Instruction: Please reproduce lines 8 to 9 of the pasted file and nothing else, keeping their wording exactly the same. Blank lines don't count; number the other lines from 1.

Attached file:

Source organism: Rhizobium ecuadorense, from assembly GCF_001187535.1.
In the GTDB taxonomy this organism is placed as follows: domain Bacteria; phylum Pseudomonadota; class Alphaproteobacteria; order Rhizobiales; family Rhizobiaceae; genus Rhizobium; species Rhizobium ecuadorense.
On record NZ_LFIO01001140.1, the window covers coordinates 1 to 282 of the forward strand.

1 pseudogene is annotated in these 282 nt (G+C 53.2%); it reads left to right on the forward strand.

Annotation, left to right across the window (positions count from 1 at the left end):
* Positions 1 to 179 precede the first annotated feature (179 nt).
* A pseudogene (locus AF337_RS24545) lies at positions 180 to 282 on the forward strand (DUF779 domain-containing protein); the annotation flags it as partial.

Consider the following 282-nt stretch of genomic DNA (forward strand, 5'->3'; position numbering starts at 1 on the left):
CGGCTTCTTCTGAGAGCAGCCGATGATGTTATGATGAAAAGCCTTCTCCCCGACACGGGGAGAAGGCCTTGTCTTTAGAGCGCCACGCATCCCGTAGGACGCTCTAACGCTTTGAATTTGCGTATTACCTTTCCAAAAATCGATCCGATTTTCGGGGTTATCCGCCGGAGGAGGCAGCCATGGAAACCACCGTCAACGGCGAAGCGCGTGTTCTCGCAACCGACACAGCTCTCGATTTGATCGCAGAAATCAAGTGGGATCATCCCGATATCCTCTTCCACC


Consider the following 282-nt stretch of genomic DNA (forward strand, 5'->3'; position numbering starts at 1 on the left):
CGGCTTCTTCTGAGAGCAGCCGATGATGTTATGATGAAAAGCCTTCTCCCCGACACGGGGAGAAGGCCTTGTCTTTAGAGCGCCACGCATCCCGTAGGACGCTCTAACGCTTTGAATTTGCGTATTACCTTTCCAAAAATCGATCCGATTTTCGGGGTTATCCGCCGGAGGAGGCAGCCATGGAAACCACCGTCAACGGCGAAGCGCGTGTTCTCGCAACCGACACAGCTCTCGATTTGATCGCAGAAATCAAGTGGGATCATCCCGATATCCTCTTCCACC